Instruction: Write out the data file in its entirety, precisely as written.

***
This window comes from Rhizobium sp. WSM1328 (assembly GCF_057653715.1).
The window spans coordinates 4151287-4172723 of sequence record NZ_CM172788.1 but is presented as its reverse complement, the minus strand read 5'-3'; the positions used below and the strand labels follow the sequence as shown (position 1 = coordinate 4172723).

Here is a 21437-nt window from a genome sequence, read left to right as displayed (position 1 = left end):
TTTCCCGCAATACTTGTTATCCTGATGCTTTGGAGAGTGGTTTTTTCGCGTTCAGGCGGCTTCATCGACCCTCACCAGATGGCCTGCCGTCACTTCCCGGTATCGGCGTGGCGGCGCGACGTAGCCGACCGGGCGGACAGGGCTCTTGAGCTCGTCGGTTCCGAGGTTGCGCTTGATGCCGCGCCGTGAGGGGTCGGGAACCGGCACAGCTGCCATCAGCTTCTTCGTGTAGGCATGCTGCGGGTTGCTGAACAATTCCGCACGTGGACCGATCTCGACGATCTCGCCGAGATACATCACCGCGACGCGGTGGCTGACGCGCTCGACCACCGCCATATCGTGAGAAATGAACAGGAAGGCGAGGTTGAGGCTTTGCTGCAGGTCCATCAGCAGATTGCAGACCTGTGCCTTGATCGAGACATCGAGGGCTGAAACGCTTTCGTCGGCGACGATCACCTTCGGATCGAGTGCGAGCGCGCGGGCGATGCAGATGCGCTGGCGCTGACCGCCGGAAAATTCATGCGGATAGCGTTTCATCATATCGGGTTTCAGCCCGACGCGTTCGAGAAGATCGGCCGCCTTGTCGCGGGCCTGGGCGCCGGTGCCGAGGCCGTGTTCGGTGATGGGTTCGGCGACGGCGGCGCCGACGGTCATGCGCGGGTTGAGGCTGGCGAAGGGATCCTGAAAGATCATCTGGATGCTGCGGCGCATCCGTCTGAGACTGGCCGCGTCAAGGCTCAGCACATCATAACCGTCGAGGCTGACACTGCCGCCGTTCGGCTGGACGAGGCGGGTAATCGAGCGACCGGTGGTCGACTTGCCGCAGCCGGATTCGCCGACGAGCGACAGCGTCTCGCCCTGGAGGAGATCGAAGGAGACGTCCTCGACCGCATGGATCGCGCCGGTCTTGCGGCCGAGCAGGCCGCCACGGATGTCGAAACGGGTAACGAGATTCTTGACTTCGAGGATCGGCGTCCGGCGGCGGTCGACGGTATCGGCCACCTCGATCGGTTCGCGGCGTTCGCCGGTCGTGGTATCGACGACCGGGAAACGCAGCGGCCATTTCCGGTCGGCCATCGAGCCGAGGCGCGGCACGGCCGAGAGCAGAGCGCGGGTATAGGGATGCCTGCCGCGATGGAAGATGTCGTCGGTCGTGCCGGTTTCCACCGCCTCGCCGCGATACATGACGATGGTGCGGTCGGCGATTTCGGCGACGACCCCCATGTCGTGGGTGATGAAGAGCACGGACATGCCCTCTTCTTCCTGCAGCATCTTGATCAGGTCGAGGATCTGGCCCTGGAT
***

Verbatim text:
This window comes from Rhizobium sp. WSM1328 (assembly GCF_057653715.1).
The window spans coordinates 4151287-4172723 of sequence record NZ_CM172788.1 but is presented as its reverse complement, the minus strand read 5'-3'; the positions used below and the strand labels follow the sequence as shown (position 1 = coordinate 4172723).

Here is a 21437-nt window from a genome sequence, read left to right as displayed (position 1 = left end):
TTTCCCGCAATACTTGTTATCCTGATGCTTTGGAGAGTGGTTTTTTCGCGTTCAGGCGGCTTCATCGACCCTCACCAGATGGCCTGCCGTCACTTCCCGGTATCGGCGTGGCGGCGCGACGTAGCCGACCGGGCGGACAGGGCTCTTGAGCTCGTCGGTTCCGAGGTTGCGCTTGATGCCGCGCCGTGAGGGGTCGGGAACCGGCACAGCTGCCATCAGCTTCTTCGTGTAGGCATGCTGCGGGTTGCTGAACAATTCCGCACGTGGACCGATCTCGACGATCTCGCCGAGATACATCACCGCGACGCGGTGGCTGACGCGCTCGACCACCGCCATATCGTGAGAAATGAACAGGAAGGCGAGGTTGAGGCTTTGCTGCAGGTCCATCAGCAGATTGCAGACCTGTGCCTTGATCGAGACATCGAGGGCTGAAACGCTTTCGTCGGCGACGATCACCTTCGGATCGAGTGCGAGCGCGCGGGCGATGCAGATGCGCTGGCGCTGACCGCCGGAAAATTCATGCGGATAGCGTTTCATCATATCGGGTTTCAGCCCGACGCGTTCGAGAAGATCGGCCGCCTTGTCGCGGGCCTGGGCGCCGGTGCCGAGGCCGTGTTCGGTGATGGGTTCGGCGACGGCGGCGCCGACGGTCATGCGCGGGTTGAGGCTGGCGAAGGGATCCTGAAAGATCATCTGGATGCTGCGGCGCATCCGTCTGAGACTGGCCGCGTCAAGGCTCAGCACATCATAACCGTCGAGGCTGACACTGCCGCCGTTCGGCTGGACGAGGCGGGTAATCGAGCGACCGGTGGTCGACTTGCCGCAGCCGGATTCGCCGACGAGCGACAGCGTCTCGCCCTGGAGGAGATCGAAGGAGACGTCCTCGACCGCATGGATCGCGCCGGTCTTGCGGCCGAGCAGGCCGCCACGGATGTCGAAACGGGTAACGAGATTCTTGACTTCGAGGATCGGCGTCCGGCGGCGGTCGACGGTATCGGCCACCTCGATCGGTTCGCGGCGTTCGCCGGTCGTGGTATCGACGACCGGGAAACGCAGCGGCCATTTCCGGTCGGCCATCGAGCCGAGGCGCGGCACGGCCGAGAGCAGAGCGCGGGTATAGGGATGCCTGCCGCGATGGAAGATGTCGTCGGTCGTGCCGGTTTCCACCGCCTCGCCGCGATACATGACGATGGTGCGGTCGGCGATTTCGGCGACGACCCCCATGTCGTGGGTGATGAAGAGCACGGACATGCCCTCTTCTTCCTGCAGCATCTTGATCAGGTCGAGGATCTGGCCCTGGAT